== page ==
Chronic intestinal inflammation induces stress-response genes in commensal Escherichia coli

Laura G. Patwa, Ting Jia Fan, Sandrine Tchaptchet, Yang Liu, Yves A. Lussier, R. Balfour Sartor, Jonathan J. Hansen

Research output: Contribution to journalArticlepeer-review

66 Scopus citations


Background & Aims: Intestinal microbes induce homeostatic mucosal immune responses, but can also cause inappropriate immune activation in genetically susceptible hosts. Although immune responses to bacterial products have been studied extensively, little is known about how intestinal inflammation affects functions of commensal luminal microbes. Methods: Microarrays and real-time polymerase chain reaction were used to profile transcriptional changes in luminal bacteria from wild-type and IL-10-/- mice monoassociated with a nonpathogenic, murine isolate of Escherichia coli (NC101, which causes colitis in gnotobiotic IL-10-/- mice). Colonic inflammation and innate and adaptive immune responses were measured in wild-type and IL-10 -/- mice monoassociated with mutant NC101 that lack selected, up-regulated genes, and in IL-10-/- mice that were colonized with a combination of mutant and parental NC101. We measured intracellular survival of bacteria within primary macrophages from mice and resulting production of tumor necrosis factor. Results: Bacteria from IL-10-/- mice with colitis had significant up-regulation of the stress-response regulon, including the small heat shock proteins IbpA and IbpB that protect E coli from oxidative stress, compared to healthy, wild-type controls. In IL-10-/- mice, expression of ibpAB reduced histologic signs of colon inflammation, secretion of interleukin-12/23p40 in colonic explant cultures, serologic reactivity to NC101 antigens, and secretion of interferon-gamma by stimulated mesenteric lymph node cells. Infection of primary macrophages by bacteria that express ibpAB was associated with decreased intracellular survival and reduced secretion of tumor necrosis factor. Conclusions: Chronic intestinal inflammation causes functional alterations in gene expression in commensal gut bacterium (E coli NC101). Further studies of these expression patterns might identify therapeutic targets for patients with inflammatory bowel diseases.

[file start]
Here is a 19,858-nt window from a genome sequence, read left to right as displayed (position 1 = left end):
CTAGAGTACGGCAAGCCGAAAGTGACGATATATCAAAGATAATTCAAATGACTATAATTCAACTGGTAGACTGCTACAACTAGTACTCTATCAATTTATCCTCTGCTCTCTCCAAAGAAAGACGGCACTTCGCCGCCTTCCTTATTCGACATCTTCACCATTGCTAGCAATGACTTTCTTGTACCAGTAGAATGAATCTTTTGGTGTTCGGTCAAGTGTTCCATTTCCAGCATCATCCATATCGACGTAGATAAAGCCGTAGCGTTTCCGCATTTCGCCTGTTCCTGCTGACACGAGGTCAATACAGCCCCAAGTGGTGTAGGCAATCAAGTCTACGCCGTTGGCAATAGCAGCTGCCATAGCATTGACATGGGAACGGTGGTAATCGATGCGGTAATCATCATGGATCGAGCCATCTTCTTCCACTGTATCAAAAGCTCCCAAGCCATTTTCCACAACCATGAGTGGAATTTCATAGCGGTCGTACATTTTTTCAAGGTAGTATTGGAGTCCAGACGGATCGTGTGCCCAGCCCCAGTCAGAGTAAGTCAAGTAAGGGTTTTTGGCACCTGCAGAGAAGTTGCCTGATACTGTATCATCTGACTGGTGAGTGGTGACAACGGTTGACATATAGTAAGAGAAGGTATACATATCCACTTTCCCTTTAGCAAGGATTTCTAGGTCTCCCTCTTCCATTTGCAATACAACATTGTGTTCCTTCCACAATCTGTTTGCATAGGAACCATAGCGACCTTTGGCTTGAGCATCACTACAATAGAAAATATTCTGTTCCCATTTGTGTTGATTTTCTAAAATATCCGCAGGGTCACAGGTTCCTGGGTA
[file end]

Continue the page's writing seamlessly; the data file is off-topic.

Original languageEnglish (US)
Pages (from-to)1842-1851.e10
Issue number5
StatePublished - Nov 2011


  • Gene Expression Profiling
  • IBD
  • IFN
  • Microbiota
  • Mouse Model

ASJC Scopus subject areas

  • Hepatology
  • Gastroenterology


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